Tomicus piniperda (Pine Shoot Beetle) - Fact Sheet

Identification

Adults are 3 to 5 mm long and cylindrical.Footnote 1 Footnote 2 Their head and thorax are shiny black while the elytra are reddishbrown to black.Footnote 3 Footnote 4 The head is visible from above. The elytral declivity is smooth and rounded.Footnote 1

Host Trees

Pinus (main host), Abies, Larix, Picea and Pseudotsuga.Footnote 1 Footnote 2

Location of Infestation within the Tree

Larvae feed on the inner bark along the bole from the root collar to the middle or lower crown. Immature beetles maturation feed and overwinter within shoots. Adults overwinter in short tunnels at the base of trees.Footnote 1 Footnote 5

Host Condition

Trees of all ages are attacked, with preference for larger standing brood trees (at least 12 cm in diameter). Dying, stressed (e.g. drought, defoliation, fire, snow) and healthy trees as well as recently cut stumps, felled trees and windthrow are preferred brood trees.Footnote 1 Footnote 5 Footnote 2 Shoot attack usually occurs above 1.8 m.Footnote 1 Footnote 6 Footnote 5

Distribution

Asia, northern Africa and Europe with introductions into eastern North America.Footnote 1 Footnote 7 Footnote 8 Footnote 9 Footnote 10

Signs and Symptoms

Breeding attacks are characterized by fine reddish-brown frass on the bark surface of trees. If relatively vigorous trees are attacked, whitish pitch tubes occur around entrance holes on the bark surface.Footnote 1 Adult beetles are associated with various species of blue stain fungi, which stain the sapwood.Footnote 1

Females construct individual monoramous, vertical (more or less) egg galleries within the inner bark that are 10 to 25 cm long and about 2 mm wide.Footnote 1 Footnote 2 Females lay eggs singly in niches on both sides of the egg gallery.Footnote 1 This species periodically sweeps its egg galleries clean of frass.Footnote 11 Larvae construct galleries, 4 to 9 cm long, that are perpendicular to the egg gallery.Footnote 1 Footnote 2

Immature beetles bore through the outer bark, creating round exit holes about 2 mm in diameter.Footnote 1 Footnote 10 Beetles then fly to the crowns of live, healthy pines of all ages and usually maturation feed on the current year's shoots.Footnote 1 Footnote 2 Beetles tunnel into the centre and bore outwards, hollowing out 2 to 10 cm of the shoot.Footnote 1 Shoot feeding does not kill the tree but causes reductions in height, diameter and volume.Footnote 1 Footnote 12 Damaged shoots display a round entrance hole (2 mm) and either one hollowed gallery or several short hollow galleries, which are usually surrounded by pitch. Damaged shoots are disfigured, turn yellow then red, droop, become dry and brittle, and eventually break off near the entrance hole.Footnote 1 Footnote 6 Footnote 2 After windstorms, branches break off and the tree appears pruned.Footnote 3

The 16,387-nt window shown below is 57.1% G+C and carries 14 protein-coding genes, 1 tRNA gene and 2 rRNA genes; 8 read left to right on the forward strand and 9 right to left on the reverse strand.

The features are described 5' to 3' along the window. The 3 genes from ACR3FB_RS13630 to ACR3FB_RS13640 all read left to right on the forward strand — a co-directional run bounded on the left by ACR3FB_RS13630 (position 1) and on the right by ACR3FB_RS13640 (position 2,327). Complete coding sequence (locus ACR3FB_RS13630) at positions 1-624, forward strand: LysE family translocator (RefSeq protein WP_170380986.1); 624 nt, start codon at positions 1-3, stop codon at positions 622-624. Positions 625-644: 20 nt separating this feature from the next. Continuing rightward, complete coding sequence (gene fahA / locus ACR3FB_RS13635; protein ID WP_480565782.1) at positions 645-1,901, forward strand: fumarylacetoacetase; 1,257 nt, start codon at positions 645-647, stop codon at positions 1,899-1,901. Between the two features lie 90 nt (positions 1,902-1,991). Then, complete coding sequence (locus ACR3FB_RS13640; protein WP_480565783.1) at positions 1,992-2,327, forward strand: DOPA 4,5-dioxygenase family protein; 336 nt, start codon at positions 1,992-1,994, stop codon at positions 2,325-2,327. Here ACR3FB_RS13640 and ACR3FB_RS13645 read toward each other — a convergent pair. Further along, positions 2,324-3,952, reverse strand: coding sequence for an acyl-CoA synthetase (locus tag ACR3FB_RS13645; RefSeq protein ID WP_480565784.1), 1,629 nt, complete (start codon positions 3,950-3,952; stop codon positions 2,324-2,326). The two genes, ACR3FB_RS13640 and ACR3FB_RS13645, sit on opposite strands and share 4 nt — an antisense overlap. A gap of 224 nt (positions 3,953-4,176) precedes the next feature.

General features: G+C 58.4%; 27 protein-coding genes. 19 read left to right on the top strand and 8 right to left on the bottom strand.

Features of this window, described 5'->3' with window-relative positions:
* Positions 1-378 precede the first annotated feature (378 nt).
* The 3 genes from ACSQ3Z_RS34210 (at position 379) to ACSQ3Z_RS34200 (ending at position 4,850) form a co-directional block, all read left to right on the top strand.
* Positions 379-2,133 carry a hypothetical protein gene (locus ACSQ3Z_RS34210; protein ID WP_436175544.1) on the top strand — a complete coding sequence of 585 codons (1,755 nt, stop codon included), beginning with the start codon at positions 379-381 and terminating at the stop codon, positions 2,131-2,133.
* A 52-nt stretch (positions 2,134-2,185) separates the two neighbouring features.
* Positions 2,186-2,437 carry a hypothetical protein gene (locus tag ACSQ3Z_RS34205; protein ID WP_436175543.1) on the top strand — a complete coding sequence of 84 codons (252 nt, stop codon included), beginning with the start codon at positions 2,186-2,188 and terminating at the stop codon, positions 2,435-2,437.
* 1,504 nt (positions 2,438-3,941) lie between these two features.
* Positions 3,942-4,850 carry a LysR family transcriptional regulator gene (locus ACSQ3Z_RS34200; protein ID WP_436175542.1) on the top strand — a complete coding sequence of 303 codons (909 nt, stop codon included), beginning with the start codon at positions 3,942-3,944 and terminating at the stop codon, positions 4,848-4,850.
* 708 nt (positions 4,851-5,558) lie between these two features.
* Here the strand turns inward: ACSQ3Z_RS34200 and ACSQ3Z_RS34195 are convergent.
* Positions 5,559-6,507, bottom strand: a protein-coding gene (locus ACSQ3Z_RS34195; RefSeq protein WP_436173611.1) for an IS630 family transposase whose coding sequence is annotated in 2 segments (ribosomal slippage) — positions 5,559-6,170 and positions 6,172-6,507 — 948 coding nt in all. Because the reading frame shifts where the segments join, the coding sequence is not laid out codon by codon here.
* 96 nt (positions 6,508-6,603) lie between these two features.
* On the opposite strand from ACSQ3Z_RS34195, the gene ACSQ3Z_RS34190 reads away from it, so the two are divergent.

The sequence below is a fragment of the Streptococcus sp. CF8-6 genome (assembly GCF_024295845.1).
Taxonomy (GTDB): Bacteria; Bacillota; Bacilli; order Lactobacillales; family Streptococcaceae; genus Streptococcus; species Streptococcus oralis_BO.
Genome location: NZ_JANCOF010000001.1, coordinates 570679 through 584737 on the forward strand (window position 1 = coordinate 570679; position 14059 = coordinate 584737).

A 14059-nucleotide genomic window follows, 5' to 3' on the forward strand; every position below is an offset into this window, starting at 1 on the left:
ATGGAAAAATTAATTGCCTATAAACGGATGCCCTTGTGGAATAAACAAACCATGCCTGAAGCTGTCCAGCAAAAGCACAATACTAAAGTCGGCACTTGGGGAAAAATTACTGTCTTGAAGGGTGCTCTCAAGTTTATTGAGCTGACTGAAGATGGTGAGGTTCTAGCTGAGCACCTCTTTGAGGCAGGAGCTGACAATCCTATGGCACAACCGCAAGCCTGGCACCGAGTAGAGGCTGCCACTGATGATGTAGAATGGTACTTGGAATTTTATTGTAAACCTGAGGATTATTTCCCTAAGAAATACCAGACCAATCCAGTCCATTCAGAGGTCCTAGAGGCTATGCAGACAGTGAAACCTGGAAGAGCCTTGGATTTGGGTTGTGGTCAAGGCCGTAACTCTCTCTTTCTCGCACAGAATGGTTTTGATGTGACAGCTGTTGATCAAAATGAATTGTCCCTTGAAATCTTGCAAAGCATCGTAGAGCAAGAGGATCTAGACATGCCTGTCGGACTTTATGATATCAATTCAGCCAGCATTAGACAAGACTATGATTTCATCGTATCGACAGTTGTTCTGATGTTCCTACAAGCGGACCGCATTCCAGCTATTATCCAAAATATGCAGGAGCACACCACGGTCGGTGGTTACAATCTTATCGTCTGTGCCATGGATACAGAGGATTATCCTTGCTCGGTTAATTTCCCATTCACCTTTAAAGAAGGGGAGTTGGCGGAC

In late October to November the adult beetles move down the tree to the base of the trunk where they bore into the bark to overwinter.Footnote 2

Adult Tomicus piniperda (3-5 millimetre long) tunnelling in a shoot.

A - Adult T. piniperda (3-5 mm long) tunnelling in a shoot.

Tomicus piniperda egg (10-25 centimetre long) and larval (4-9 cm long) galleries. Note vertical orientation of egg galleries.

B - T. piniperda egg (10-25 cm long) and larval (4-9 cm long) galleries. Note vertical orientation of egg galleries.

Pitch tube surrounding entrance hole on brood tree.

C - Pitch tube surrounding entrance hole on brood tree.

Round entrance hole (2 millimetre wide) on infested shoot.

D - Round entrance hole (2 mm wide) on infested shoot.

Green flagging on shoot caused by maturation feeding.

E - Green flagging on shoot caused by maturation feeding.

Frass expelled from Tomicus piniperda entrance holes.

F - Frass expelled from T. piniperda entrance holes.

Red flagging caused by maturation feeding within current year's shoot.

G - Red flagging caused by maturation feeding within current year's shoot.

 

Photo credits

  • A Gyorgy Csoka, Hungary Forest Research Institute, Image 1231204, www.invasive.org, April 4, 2004
  • B William M. Ciesla, Forest Health Management International, Image 0017008, www.invasive.org, March 14, 2004
  • C Stanislaw Kinelski, Image 1258125, www.forestryimages.org, May 22, 2004
  • D Gyorgy Csoka, Hungary Forest Research Institute, Image 1231203, www.invasive.org, April 6, 2004
  • E Bruce Smith, USDA APHIS PPQ, Image 0805094, www.invasive.org, April 5, 2004
  • F Stanislaw Kinelski, Image 1258126, www.forestryimages.org, May 22, 2004
  • G Robert A. Haack, USDA Forest Service, Image 3225083, www.invasive.org, April 4, 2004
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